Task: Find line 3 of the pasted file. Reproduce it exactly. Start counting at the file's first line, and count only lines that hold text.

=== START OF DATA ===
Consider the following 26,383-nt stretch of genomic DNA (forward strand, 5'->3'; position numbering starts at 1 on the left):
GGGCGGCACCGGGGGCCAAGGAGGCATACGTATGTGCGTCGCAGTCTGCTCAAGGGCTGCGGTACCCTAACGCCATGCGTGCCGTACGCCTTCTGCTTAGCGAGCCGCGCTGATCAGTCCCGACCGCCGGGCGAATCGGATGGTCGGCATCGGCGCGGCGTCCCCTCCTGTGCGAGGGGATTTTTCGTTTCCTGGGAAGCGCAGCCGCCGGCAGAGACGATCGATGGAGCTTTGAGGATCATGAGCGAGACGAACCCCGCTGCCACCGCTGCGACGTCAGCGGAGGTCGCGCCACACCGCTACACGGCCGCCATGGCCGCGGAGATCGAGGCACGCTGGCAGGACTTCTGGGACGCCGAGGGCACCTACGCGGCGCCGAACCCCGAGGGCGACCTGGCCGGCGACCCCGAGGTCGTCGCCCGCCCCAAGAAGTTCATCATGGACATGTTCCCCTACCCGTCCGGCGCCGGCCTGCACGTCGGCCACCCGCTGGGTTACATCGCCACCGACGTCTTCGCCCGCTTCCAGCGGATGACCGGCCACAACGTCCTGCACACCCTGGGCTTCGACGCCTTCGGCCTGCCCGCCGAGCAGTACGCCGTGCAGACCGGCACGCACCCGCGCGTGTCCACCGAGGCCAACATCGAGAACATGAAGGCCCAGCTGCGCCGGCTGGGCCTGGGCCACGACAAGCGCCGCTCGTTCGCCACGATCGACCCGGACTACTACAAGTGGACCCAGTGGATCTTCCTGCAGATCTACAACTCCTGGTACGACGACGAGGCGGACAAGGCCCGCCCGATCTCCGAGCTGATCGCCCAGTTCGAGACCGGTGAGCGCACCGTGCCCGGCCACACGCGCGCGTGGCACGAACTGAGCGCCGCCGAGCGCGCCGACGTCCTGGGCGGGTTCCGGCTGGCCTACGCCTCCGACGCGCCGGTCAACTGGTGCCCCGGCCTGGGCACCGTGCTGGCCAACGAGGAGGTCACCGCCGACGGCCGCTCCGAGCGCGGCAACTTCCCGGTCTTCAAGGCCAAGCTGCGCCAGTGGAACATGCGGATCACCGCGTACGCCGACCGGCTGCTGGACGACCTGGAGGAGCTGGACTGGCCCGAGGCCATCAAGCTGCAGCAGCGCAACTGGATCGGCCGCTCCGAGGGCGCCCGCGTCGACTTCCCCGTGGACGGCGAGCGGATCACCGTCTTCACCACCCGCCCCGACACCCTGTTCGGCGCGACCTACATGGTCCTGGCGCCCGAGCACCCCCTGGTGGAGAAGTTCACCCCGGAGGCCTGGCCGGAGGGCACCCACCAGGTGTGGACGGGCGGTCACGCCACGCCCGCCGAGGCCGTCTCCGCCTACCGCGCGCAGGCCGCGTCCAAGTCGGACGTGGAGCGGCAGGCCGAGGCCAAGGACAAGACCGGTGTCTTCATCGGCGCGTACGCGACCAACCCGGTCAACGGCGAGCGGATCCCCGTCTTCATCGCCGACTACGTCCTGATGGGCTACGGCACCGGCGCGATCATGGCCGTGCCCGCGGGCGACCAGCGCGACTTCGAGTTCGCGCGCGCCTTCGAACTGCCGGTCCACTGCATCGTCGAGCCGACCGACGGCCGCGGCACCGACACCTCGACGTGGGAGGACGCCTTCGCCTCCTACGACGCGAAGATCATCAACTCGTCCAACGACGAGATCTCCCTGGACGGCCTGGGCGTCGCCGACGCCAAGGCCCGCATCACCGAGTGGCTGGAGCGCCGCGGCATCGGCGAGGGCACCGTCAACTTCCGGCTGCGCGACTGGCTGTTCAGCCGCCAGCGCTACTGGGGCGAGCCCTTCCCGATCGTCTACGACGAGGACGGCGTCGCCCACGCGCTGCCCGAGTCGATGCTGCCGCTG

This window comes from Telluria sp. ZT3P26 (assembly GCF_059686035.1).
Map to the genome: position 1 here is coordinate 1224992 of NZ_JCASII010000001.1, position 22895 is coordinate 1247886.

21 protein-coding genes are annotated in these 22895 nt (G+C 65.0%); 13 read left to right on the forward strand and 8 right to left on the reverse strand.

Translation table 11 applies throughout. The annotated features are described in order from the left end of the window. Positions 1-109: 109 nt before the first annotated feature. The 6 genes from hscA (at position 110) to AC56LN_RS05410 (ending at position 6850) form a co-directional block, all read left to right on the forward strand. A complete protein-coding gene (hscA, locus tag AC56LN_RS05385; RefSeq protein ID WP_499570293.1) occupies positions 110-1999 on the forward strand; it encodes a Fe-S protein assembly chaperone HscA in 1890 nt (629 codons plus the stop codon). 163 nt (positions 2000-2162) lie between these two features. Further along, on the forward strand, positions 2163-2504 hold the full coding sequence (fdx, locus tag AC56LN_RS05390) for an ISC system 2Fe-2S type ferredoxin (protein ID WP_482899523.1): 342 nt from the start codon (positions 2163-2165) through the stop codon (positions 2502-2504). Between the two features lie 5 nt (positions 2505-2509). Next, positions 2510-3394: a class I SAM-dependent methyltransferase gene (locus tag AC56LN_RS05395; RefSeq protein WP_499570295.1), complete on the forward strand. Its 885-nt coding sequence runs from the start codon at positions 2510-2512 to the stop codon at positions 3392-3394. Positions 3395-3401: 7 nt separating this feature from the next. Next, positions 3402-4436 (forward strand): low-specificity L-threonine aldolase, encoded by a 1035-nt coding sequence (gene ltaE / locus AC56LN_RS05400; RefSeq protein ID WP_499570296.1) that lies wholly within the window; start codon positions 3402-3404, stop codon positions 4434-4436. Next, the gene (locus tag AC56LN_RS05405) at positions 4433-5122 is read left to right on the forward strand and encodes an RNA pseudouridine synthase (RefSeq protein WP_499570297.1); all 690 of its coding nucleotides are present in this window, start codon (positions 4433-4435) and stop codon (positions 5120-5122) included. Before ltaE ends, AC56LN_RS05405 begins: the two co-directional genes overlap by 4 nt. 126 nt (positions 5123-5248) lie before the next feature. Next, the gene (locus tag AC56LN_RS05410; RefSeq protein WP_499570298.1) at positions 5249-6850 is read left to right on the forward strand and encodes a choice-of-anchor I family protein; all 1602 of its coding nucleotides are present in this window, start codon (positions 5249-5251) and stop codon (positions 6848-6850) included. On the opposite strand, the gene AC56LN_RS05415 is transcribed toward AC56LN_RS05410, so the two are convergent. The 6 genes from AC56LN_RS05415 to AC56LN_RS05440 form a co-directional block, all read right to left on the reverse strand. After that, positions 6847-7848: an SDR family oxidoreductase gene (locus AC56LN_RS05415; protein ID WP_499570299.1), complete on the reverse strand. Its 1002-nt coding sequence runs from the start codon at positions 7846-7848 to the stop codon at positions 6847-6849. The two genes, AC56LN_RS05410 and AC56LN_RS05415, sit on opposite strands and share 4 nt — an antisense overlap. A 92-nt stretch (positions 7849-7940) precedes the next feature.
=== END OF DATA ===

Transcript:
This window comes from Telluria sp. ZT3P26 (assembly GCF_059686035.1).